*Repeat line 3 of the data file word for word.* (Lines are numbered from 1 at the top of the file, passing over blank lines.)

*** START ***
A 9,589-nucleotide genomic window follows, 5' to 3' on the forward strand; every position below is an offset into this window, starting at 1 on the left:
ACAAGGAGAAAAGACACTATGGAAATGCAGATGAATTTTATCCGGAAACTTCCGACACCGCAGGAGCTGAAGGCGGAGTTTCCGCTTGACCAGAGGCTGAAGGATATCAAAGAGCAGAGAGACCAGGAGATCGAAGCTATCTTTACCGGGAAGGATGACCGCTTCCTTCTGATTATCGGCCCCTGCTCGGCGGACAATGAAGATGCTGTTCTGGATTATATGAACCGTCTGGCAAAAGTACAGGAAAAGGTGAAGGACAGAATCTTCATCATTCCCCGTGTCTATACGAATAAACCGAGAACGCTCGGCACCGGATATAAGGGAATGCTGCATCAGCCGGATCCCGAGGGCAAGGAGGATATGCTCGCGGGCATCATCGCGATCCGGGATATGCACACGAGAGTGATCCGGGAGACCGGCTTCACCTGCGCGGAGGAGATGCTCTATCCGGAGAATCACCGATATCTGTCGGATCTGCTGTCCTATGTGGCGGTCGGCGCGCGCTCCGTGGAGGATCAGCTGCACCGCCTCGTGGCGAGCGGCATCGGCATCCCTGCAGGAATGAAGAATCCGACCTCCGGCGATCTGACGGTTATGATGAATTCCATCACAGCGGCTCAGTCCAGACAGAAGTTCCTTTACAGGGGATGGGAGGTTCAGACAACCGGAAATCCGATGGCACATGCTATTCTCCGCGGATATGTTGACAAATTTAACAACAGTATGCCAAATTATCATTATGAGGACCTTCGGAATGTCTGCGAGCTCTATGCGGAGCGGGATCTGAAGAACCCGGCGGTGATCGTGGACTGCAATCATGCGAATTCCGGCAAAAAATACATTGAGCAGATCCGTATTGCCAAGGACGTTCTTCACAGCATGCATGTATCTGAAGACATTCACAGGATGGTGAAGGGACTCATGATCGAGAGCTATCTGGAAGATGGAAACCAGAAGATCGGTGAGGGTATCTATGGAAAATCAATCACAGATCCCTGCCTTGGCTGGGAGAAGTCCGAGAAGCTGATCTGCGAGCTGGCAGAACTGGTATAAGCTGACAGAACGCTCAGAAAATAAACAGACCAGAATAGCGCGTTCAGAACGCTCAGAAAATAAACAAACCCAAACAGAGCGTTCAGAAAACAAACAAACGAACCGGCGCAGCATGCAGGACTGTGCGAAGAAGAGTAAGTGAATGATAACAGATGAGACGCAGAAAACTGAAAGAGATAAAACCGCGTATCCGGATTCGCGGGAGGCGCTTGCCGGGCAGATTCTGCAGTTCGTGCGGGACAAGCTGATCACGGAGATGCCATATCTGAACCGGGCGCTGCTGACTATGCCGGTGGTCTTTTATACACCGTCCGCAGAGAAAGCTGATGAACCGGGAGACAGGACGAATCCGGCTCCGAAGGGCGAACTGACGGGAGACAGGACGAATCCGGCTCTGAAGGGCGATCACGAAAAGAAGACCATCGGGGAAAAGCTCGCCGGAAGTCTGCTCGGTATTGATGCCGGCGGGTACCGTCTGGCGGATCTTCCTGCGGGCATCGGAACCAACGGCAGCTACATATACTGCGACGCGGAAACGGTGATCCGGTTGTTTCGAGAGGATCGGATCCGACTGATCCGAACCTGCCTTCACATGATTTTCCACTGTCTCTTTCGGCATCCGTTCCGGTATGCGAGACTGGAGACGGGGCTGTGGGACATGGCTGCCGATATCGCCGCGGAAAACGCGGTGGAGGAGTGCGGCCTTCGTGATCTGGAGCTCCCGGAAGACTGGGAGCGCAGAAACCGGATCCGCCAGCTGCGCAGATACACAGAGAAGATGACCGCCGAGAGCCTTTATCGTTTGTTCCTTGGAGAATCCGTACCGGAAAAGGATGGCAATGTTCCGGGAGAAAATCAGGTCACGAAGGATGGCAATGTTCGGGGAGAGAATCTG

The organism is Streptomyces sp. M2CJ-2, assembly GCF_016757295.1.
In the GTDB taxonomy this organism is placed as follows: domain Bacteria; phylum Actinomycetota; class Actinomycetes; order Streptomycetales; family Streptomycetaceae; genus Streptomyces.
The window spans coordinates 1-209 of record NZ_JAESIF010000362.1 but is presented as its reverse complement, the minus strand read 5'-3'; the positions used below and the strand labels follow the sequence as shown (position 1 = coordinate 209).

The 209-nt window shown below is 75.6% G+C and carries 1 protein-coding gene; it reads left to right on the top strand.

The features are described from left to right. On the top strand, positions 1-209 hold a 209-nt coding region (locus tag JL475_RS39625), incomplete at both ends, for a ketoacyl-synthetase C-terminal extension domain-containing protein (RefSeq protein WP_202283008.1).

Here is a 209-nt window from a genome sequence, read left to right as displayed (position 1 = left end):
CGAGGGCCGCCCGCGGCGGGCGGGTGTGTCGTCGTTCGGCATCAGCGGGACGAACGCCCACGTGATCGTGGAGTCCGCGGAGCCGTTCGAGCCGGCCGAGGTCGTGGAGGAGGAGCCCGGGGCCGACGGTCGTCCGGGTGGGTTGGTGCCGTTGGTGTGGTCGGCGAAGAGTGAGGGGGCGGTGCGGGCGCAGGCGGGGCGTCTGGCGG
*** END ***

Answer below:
The organism is Streptomyces sp. M2CJ-2, assembly GCF_016757295.1.